Length: 750-1500 words

Eligibility: Students in grades 9-12 at the beginning of the 2018-2019 academic year may participate. Students may win an award only once in each school category.


  • Does the essay completely address this year’s essay contest topic?
  • Have you given your essay a descriptive title?
  • Is your essay the required length?
  • Is your essay typed, double-spaced, with left and right margins set at 1 inch, on one side of white 8.5 by 11 inch paper with Times New Roman font?
  • Have you made sure that your name, school, or city DOES NOT appear anywhere on the essay manuscript (only on the attached entry form)?
  • Did you include parenthetical citations of sources used?
  • Does your essay have a standardized Works Cited page?
  • Did you completely fill out the entry form provided by your teacher?

WHITE ROSE AWARDS: Ten students from grades 6-8 and also from grades 9-12 will be honored with a symbolic white rose. From these top essays, first, second, and third place cash prizes will be awarded as follows:

Grades 6-8                                                                        Grades 9-12

First prize            $ 250                                                          First prize            $ 250

Second prize       $ 150                                                           Second prize      $ 150

Third prize           $ 50                                                           Third prize          $ 50

All students selected for outstanding essays will be inducted in to the Friends of the White Rose – Tulsa Region at a special recognition ceremony. Winning essays will be posted on our website:

JUDGING CRITERIA: Each essay will be judged using the following criteria:

  • Depth of research
  • Quality of writing
  • Fulfillment of the prompt requirements
  • Accuracy of factual information
  • Responsible citation of sources consulted
  • Fulfillment of contest requirements concerning topic, eligibility, guidelines, and endorsement

Note: Any essay that does not address the ENTIRE prompt will be disqualified.

SUBMISSIONS: Sponsoring teachers may hand deliver, submit by US mail, or electronically submit their students’ essays. A completed entry form for each student’s submission must also be included. These must arrive no later than March 31, 2019. Essays should be delivered or mailed to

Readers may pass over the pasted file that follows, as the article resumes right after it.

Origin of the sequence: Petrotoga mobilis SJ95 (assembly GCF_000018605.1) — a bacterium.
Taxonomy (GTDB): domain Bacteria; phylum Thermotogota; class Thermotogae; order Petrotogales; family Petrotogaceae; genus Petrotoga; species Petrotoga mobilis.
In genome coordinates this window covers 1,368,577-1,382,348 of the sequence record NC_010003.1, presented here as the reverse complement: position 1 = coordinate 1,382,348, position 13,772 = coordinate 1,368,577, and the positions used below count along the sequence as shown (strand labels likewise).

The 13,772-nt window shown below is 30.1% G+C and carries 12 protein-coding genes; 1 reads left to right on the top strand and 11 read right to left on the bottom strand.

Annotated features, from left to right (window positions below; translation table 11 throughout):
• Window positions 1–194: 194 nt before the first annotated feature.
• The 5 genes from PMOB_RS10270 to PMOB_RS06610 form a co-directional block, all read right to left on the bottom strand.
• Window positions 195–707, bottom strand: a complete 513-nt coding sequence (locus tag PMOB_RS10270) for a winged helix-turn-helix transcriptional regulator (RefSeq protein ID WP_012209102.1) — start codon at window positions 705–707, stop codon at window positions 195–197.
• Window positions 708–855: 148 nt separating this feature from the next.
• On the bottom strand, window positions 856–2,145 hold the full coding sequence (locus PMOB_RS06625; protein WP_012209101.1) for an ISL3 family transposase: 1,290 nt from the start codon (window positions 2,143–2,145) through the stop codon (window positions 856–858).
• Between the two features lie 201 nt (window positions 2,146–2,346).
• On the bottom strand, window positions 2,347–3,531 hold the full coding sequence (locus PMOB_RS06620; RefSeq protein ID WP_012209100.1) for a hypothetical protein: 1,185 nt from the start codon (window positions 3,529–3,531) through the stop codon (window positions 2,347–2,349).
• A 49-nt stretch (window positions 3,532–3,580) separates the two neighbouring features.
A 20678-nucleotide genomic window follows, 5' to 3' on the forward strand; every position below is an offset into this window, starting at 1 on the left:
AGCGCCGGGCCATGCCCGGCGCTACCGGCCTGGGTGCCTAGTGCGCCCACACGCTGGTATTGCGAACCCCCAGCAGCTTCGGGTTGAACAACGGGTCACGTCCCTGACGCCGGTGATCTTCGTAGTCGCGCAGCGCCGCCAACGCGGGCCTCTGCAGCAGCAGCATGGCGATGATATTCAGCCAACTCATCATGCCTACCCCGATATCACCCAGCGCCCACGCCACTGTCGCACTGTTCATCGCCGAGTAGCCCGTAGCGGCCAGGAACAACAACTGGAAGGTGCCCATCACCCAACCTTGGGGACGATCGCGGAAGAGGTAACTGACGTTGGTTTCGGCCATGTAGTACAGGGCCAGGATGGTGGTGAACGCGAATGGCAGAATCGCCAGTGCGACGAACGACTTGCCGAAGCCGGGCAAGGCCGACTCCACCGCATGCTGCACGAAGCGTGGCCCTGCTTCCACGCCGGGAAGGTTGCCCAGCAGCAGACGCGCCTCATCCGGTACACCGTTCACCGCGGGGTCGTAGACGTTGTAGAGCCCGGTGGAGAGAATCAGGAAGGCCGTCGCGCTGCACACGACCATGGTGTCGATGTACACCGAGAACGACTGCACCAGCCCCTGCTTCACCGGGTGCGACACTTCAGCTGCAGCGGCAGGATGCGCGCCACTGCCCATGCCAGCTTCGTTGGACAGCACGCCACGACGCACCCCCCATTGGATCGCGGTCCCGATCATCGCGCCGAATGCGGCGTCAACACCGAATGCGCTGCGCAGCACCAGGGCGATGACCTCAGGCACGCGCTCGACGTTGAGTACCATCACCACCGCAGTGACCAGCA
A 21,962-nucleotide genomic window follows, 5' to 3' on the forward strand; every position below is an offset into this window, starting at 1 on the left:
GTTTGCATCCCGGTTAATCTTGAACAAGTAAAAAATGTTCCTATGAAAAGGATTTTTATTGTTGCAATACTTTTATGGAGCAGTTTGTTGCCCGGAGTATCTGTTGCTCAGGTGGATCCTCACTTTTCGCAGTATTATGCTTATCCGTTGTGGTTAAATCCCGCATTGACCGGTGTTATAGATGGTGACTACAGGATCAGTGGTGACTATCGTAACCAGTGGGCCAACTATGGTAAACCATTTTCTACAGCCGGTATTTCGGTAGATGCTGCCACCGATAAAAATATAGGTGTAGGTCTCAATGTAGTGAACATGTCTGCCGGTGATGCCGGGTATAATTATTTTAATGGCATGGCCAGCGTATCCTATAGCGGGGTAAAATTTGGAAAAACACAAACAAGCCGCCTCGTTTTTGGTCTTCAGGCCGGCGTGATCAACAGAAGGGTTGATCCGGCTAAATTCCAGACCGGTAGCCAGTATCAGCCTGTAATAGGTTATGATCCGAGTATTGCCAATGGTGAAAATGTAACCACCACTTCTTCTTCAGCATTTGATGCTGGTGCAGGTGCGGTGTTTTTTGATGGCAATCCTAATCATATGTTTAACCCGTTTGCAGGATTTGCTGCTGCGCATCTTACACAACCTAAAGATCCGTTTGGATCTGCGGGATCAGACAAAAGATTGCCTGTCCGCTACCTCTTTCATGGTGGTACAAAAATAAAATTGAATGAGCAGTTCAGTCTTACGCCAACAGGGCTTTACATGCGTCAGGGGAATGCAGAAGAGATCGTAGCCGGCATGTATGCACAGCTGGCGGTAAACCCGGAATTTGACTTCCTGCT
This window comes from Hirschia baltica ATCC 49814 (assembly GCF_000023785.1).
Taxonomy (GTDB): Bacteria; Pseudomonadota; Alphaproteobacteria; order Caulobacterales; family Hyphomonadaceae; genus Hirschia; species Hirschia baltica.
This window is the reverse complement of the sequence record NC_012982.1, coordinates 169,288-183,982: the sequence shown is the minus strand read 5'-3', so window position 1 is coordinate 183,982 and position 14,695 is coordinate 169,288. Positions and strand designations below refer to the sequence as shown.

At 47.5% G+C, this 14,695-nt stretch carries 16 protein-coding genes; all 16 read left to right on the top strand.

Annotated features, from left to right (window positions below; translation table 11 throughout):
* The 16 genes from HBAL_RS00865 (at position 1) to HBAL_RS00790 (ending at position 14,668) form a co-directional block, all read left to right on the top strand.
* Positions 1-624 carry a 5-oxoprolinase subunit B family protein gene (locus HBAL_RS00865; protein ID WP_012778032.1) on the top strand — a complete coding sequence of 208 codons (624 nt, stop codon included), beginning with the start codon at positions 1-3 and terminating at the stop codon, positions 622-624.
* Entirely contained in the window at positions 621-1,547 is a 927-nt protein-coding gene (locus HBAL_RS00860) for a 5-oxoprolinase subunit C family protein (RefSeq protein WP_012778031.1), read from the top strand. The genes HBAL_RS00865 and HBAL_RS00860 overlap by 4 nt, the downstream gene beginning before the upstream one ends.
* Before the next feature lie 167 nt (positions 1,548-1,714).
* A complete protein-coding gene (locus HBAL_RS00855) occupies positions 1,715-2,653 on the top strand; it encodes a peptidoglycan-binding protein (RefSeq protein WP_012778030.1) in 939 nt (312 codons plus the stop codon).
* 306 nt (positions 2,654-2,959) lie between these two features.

The White Rose Essay Contest
The Jewish Federation of Tulsa
2021 East 71st Street
Tulsa, OK 74136

For entry forms or more information, contact or 918-495-1100.

2019 Yom HaShoah Art Contest

The 2019 Yom HaShoah Holocaust Remembrance ceremony will take place on Monday, May 6th, 2019 at Temple Israel. Teachers can bring their entries to Temple Israel (2004 East 22nd Place, Tulsa, Oklahoma 74114-2800) on either Saturday, May 4 or Sunday, May 5 (9am to 11am both days) to set them up for display.  Students will have their pieces exhibited at Temple Israel for the event, and the winners’ pieces plus those chosen at the time of judging will be shown at the Tulsa Jewish Federation.   Each year, students from the Tulsa area display art work created in response to their classroom learning at the Remembrance Day event.

Student art work can be submitted into either the middle school (grades 6-8) or high school (grades 9-12) category.


  • “Artwork” is understood to be visual art in any medium, but is not understood to refer to film, music, dance, or drama (the performing arts).
  • All artworks should be easily portable and either freestanding, or be able to sit on an easel or a tabletop.
  • Artworks may be submitted by individual students or by groups of students.
  • The artist/s name, school and teacher should appear on the artwork in a place that is not visible when displayed (such as the bottom or back of the artwork).
  • A short (1-3 sentence) artist/s’ statement should accompany each artwork.
  • Artworks that require batteries or electricity may not be displayed, for logistical reasons.
  • Artworks that include the depiction of blood, body parts, or ashes will not be displayed.
  • Artwork will be judged based on originality, attention to detail and evidence of historical research. Judges will include representatives from the Council for Holocaust Education, The Sherwin Miller Museum, and former teachers.


Ten finalists will be selected in the middle school category and ten in the high school category.  From these 20, the following prizes will be awarded in each category:

First Place: $250                  Second place: $150                          Third place: $50

For more information or to reserve exhibit, email

To download Identity Plate and Artist’s Statement (which are required for each piece,) you can download here.